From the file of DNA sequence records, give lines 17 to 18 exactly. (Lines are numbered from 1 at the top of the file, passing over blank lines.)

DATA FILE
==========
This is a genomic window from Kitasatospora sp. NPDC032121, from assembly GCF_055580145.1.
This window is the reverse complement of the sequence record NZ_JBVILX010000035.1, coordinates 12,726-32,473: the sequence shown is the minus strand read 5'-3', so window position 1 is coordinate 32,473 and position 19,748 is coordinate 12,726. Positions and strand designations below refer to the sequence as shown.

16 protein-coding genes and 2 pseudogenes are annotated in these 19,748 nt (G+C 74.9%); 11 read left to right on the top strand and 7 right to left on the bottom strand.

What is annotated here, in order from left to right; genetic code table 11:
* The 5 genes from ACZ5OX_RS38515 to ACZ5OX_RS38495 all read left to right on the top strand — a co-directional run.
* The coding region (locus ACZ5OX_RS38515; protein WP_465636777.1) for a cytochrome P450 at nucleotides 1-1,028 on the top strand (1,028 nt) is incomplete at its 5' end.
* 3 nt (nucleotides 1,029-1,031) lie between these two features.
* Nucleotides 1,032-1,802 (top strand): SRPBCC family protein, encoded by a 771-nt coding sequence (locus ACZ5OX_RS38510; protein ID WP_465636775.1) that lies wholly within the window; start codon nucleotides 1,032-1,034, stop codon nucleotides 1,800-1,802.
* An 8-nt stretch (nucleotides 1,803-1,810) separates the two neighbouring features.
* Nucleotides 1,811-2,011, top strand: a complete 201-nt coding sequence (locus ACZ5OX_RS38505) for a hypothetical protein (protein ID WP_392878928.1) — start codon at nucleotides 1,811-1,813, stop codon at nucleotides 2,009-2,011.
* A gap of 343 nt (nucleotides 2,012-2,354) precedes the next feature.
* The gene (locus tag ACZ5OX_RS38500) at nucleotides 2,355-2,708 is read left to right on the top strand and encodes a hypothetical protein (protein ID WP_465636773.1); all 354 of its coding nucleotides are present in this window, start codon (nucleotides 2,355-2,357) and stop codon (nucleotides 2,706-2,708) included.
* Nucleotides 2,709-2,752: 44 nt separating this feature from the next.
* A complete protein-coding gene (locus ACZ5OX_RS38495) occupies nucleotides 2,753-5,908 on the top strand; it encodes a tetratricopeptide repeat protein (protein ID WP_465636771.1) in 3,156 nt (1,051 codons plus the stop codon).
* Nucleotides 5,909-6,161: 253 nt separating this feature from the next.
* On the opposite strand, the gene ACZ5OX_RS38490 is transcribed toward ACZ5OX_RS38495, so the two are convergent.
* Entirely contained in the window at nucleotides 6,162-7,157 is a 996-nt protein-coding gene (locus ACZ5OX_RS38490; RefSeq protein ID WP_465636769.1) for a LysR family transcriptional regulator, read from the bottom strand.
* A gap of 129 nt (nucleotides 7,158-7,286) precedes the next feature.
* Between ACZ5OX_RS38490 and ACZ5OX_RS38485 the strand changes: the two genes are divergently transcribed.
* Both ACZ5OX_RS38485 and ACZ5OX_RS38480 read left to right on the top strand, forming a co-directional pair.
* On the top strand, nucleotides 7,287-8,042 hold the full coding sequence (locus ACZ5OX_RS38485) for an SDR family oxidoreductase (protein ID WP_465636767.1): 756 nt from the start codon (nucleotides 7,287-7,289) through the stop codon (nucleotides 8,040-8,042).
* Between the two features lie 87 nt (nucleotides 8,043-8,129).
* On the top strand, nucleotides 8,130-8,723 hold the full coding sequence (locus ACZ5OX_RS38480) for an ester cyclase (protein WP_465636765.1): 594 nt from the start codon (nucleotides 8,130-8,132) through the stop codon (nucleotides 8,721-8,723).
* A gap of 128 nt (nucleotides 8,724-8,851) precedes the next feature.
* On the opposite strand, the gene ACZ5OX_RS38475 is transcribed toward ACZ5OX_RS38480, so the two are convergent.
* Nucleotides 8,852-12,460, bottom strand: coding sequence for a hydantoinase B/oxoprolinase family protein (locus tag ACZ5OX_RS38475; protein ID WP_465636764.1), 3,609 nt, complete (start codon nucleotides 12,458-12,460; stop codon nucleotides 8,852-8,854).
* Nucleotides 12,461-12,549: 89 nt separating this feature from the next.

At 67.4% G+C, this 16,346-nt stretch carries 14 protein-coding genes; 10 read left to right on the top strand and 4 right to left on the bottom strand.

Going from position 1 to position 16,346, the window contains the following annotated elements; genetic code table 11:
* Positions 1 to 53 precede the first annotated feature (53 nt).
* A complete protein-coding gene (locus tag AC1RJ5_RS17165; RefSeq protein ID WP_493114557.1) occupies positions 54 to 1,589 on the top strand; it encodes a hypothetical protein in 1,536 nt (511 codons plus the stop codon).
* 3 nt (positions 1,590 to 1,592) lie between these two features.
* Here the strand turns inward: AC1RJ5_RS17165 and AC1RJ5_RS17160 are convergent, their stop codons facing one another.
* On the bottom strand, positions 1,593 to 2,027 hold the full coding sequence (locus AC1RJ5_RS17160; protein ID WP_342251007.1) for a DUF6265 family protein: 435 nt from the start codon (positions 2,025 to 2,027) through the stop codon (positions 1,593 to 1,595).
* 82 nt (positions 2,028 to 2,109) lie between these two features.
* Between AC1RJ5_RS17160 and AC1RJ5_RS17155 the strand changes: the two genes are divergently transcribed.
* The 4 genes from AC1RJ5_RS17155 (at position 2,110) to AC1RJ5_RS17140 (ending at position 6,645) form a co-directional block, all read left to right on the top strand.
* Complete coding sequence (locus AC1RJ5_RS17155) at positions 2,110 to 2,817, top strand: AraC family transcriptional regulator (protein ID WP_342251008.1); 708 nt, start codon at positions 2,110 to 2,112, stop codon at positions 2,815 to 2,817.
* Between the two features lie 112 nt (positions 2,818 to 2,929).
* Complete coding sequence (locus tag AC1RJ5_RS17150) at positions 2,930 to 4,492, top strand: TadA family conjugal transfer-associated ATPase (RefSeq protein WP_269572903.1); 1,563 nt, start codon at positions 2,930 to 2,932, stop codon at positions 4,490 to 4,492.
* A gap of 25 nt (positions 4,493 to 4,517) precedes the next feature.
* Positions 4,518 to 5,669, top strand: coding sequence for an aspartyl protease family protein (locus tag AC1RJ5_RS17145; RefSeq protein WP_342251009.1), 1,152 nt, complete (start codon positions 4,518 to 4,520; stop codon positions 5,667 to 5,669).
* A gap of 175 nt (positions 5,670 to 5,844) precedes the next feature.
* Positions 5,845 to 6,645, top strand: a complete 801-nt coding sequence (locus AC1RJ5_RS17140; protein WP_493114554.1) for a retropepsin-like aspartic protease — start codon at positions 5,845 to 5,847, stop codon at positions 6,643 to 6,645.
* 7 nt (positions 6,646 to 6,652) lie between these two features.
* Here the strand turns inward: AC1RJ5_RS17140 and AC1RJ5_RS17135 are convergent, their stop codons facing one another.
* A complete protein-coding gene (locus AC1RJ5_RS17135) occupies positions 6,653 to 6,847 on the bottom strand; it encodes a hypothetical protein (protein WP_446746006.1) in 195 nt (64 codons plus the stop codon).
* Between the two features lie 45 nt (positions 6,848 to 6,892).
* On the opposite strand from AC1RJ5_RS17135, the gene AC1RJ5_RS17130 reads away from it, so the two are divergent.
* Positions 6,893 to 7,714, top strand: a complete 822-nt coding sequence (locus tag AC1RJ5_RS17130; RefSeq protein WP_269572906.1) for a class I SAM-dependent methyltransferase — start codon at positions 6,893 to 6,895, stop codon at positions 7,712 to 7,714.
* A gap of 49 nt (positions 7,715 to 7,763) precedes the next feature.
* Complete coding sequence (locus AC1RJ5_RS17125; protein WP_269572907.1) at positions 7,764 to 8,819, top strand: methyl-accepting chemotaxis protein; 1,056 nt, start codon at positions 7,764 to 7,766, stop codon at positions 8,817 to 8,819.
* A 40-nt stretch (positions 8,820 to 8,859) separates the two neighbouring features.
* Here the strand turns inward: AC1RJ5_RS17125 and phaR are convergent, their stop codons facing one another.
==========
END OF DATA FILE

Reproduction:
* Entirely contained in the window at nucleotides 6,162-7,157 is a 996-nt protein-coding gene (locus ACZ5OX_RS38490; RefSeq protein ID WP_465636769.1) for a LysR family transcriptional regulator, read from the bottom strand.
* A gap of 129 nt (nucleotides 7,158-7,286) precedes the next feature.